First up: pan-fried cakes filled with snipped Chinese leeks, also known as garlic chives. The rice flour dough had a consistency similar to mochi, satisfyingly soft and stretchy under the crisped brown exterior. Fish cakes were fried to a coppery color and served with pickled vegetables; the texture was correctly bouncy, a sign the kitchen made them from scratch. Man pointed out the sweet, rich dipping sauce that came on the side. “This is an example of the Southeast Asian influence,” he said. “In Guangdong, the sauce would lean more vinegary.”

Closeup of a large bowl of soup with a hand holding chopsticks with a piece of food.
Chiu Chow fish ball and noodle soup at Kim Chuy restaurant in Chinatown’s Far East Plaza.
(Bill Addison / Los Angeles Times)

Next came two typical Chiu Chow soups served with flat, wide rice noodles. One was dotted with balls of ground fish, also properly springy, in a clear stock with a faint echo of seafood. The other was ruddy beef satay with big, complex flavors: peanut, garlic, chile and harder-to-pinpoint flavors from Shacha sauce, a condiment that usually includes dried shrimp and brill. Two very different and equally gratifying bowls worth slurping through. And again, the condiments for the soup — similar to the sauces you’d add to pho, including hoisin — reminded Man of the family’s connection to Cambodia.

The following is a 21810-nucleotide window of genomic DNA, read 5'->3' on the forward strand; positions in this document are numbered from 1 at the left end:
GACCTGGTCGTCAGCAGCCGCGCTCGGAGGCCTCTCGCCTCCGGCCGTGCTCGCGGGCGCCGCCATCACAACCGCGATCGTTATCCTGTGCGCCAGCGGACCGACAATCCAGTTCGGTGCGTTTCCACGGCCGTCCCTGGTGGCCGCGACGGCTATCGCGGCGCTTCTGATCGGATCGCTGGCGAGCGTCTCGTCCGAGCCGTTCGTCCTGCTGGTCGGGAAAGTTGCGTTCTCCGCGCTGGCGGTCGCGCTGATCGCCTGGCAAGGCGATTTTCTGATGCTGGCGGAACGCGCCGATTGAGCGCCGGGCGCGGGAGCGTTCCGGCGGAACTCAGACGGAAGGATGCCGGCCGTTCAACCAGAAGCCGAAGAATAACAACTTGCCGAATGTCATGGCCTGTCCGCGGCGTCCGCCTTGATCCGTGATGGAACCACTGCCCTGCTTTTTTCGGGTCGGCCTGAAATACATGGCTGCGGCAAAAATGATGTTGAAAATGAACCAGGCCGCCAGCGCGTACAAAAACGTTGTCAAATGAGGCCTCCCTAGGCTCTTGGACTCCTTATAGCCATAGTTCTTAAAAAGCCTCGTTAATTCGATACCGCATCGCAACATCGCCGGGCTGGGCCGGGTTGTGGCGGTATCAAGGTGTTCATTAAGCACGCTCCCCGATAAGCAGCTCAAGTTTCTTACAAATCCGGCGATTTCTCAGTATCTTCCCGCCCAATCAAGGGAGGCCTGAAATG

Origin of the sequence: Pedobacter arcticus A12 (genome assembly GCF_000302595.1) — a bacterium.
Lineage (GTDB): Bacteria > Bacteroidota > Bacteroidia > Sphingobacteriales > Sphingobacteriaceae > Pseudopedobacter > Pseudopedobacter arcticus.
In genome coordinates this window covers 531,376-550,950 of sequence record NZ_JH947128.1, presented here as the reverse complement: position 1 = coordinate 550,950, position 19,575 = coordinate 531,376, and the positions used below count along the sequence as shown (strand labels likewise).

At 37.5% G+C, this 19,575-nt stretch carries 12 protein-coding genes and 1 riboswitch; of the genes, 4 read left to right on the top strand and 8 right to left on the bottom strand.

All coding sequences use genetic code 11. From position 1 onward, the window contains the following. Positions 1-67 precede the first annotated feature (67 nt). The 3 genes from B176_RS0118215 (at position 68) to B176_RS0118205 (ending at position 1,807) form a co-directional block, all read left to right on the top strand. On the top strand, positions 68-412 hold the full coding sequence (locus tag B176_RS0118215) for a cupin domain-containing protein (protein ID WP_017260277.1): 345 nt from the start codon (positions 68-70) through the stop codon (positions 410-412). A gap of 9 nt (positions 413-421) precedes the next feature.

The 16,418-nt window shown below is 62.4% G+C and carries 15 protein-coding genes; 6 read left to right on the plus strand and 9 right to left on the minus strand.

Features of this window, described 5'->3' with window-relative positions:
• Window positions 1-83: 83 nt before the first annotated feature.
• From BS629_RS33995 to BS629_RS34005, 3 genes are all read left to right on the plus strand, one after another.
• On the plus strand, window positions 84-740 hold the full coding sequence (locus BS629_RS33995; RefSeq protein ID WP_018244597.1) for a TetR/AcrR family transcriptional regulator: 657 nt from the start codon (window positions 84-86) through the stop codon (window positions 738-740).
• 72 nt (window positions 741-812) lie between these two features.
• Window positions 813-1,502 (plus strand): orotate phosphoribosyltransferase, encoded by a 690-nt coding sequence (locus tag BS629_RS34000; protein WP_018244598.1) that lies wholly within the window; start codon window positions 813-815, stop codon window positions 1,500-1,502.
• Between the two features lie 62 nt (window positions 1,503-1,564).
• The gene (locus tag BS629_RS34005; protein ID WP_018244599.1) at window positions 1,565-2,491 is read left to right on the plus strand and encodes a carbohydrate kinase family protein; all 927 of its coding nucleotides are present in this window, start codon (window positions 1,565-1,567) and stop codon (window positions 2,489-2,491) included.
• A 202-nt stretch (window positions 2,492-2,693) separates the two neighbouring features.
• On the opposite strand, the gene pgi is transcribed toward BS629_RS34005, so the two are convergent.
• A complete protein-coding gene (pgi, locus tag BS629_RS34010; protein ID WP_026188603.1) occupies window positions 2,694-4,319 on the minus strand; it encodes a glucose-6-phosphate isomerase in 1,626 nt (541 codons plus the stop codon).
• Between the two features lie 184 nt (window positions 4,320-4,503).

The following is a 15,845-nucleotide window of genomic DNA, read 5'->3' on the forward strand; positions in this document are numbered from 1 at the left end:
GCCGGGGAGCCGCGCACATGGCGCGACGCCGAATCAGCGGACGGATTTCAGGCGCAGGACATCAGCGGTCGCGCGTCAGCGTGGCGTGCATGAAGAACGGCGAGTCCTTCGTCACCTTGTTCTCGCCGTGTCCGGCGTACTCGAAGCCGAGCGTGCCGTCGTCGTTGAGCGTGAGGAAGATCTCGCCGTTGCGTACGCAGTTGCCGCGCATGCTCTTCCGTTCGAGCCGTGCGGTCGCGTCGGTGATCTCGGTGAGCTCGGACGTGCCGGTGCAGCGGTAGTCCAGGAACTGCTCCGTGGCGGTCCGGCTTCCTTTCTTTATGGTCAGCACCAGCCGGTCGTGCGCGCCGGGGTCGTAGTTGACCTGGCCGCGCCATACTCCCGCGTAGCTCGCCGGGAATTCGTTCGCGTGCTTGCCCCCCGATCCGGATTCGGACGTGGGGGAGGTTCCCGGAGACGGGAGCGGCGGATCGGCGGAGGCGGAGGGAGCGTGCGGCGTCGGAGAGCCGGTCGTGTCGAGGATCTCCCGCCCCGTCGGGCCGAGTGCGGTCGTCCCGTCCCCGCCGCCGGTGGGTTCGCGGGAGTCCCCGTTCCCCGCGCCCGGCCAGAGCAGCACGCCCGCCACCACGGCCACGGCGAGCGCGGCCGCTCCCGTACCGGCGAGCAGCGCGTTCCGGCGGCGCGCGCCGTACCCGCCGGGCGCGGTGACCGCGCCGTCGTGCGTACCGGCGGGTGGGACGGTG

Lu wei is the term for various meats braised in a mixture of soy sauce, stock and aromatic spices that’s often called a “master sauce” in English. Man ordered duck prepared this way; the meat and skin, united into near-uniform tenderness, had deeply absorbed the fragrance of star anise.

It was a noteworthy contrast to the duck prepared in the lu wei method at our next stop, Seafood Palace in Monterey Park. Formerly known as Seafood Village, this is arguably the best known restaurant for Chiu Chow dishes in Los Angeles. Its cooking reflects an urbanized expression of the cooking that evolved during the 1950s in Hong Kong when mainland China opened its borders.


“In Hong Kong, Chiu Chow food is for rich people,” said Man. “The city version, like rustic provincial French cooking adapting to tastes in Paris, is often made with expensive dried seafood.”

The most famous dish at Seafood Palace is the house-special crab battered, fried and blitzed with crackling bits of fried garlic. It’s a riff on a Cantonese dish known as “typhoon shelter” crab, and we noticed nearly tables ordered it.